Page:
Denver news in 5 minutes: What you need to know today, Aug. 3

The tracks of the Denver & Rio Grande Railroad follow the bends of the Colorado River in Bond, Colorado, in Eagle County. (E.T. Bollinger collection/Western History & Genealogy Dept./Denver Public Library)

Hi. The news today includes the retrospective on Dinger you didn’t know you needed, some exciting A Line stuff, a load of politics and more. Read!

The tracks of the Denver & Rio Grande Railroad follow the bends of the Colorado River in Bond, Colorado, in Eagle County. (E.T. Bollinger collection/Western History & Genealogy Dept./Denver Public Library)
The tracks of the Denver & Rio Grande Railroad follow the bends of the Colorado River in Bond, Colorado, in Eagle County. (E.T. Bollinger collection/Western History & Genealogy Dept./Denver Public Library)

Dinger:

Let’s start with the most important fact I’ve learned today: Dinger the Rockies Dinosaur emerged naked from a giant styrofoam egg on his first day at Coors Field in 1995. Christian goes deep. (Denverite)

A Line? May be.

RTD told the feds that they’re really pretty sure they fixed the A Line, based on recent tests. The feds haven’t certified the fix yet, but this could be good news for the delayed G Line too, as Megan reports. (Denverite)

Politics:

U.S. Rep. Jared Polis is calling for 100 percent renewable energy sources for Colorado by 2040. It’s a plank in his run for governor. (PostIndependent)

Walker Stapleton, the Republican state treasurer, isn’t officially running for governor, but it’s looking very likely. Mark Matthews argues that the delay is a tactic to get around fundraising limits. Right now, Stapleton is raising money for an “independent expenditure committee” — a super PAC, basically — which he wouldn’t be allowed to do once he’s officially running. (DP)

Sen. Cory Gardner is going to “continue to work to repair the damage of Obamacare,” but he didn’t get specific, Jesse Paul reports. (DP)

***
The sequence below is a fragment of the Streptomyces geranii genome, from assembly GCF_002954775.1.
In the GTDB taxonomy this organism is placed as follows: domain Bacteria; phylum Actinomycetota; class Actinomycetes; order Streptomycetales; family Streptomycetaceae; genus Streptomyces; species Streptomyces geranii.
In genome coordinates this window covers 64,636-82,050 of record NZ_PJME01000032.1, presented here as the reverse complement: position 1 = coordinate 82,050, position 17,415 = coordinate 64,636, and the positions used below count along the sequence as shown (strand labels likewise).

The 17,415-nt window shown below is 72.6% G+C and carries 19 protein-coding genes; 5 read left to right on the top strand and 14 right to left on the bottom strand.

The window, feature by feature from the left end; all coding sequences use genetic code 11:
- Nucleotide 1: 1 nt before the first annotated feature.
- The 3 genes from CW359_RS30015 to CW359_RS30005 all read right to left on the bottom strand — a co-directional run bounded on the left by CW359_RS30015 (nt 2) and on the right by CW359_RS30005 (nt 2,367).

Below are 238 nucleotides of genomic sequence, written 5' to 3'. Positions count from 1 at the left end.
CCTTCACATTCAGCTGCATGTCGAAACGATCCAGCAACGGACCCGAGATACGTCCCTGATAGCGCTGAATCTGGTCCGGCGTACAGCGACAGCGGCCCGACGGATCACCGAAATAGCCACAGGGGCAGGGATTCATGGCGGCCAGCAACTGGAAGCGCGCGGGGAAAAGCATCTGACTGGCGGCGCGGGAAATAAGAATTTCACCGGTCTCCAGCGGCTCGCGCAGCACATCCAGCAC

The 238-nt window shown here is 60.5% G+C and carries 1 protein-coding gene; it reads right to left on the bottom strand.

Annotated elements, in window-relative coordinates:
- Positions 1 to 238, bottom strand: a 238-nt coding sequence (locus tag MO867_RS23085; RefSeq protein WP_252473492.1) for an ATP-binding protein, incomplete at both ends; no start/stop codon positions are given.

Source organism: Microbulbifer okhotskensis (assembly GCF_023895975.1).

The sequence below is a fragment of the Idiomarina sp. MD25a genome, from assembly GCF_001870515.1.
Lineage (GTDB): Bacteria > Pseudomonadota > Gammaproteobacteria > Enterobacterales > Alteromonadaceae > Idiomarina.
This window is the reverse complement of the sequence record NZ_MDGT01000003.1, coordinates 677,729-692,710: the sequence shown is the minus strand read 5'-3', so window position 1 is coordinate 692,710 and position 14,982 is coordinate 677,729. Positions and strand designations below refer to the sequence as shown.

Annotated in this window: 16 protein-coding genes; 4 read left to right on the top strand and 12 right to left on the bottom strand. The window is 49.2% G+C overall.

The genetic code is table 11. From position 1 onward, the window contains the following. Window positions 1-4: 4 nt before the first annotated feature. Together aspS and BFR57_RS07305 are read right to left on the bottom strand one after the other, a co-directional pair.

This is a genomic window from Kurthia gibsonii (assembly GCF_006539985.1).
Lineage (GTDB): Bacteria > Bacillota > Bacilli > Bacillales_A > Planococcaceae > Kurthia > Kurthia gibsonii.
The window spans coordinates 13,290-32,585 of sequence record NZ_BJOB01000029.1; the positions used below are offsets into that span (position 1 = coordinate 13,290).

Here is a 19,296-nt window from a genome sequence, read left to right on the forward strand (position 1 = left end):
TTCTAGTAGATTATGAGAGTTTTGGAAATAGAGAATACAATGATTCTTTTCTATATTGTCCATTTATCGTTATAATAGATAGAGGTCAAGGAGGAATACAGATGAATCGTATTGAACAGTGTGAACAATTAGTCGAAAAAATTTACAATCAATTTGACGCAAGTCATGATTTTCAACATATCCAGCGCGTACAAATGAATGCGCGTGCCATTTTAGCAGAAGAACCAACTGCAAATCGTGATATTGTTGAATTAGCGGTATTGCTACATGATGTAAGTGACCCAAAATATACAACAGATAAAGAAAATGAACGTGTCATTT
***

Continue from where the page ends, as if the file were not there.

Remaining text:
Denver vs. ICE:

The Denver City Council is set for a debate on a law that would strictly limit cooperation with immigration authorities. The mayor has introduced a similar measure of his own. Here’s how the early debate is shaping up. (Denverite)

Jefferson County’s next highway:

Jefferson County governments are moving forward with a plan to build a 10-mile toll road connecting Highway 93 near Arvada and Golden to Highway 128 in Broomfield, as Christy Steadman reports. Here’s a map. It would complete a bigger loop around the metro, which also includes C-470, E-470 and the Northwest Parkway. (Golden Transcript)

Beer and drugs:

Many drug dogs are not able to tell you whether they’re smelling weed or, say, ecstasy. That fact led the Colorado Court of Appeals to overturn a meth possession conviction that resulted from a drug dog search. Sam Brasch explains why, and how it’s affecting Colorado’s drug dogs. (CPR)

Law enforcement issued more citations at Red Rock’s dance music concerts than any other genre. Here’s Adrian with the expert analysis. (Denverite)

ICYMI:

Denver Post has started a series on the divide between rural and urban Colorado. (DP)

Andrew Kenney

Author: Andrew Kenney

Andrew Kenney writes about public spaces, Denver phenomena and whatever else. He previously worked for six years as a reporter at The News & Observer in Raleigh, N.C. His most prized possession is his collection of bizarre voicemail. Leave him one at 303-502-2803, or email akenney@denverite.com.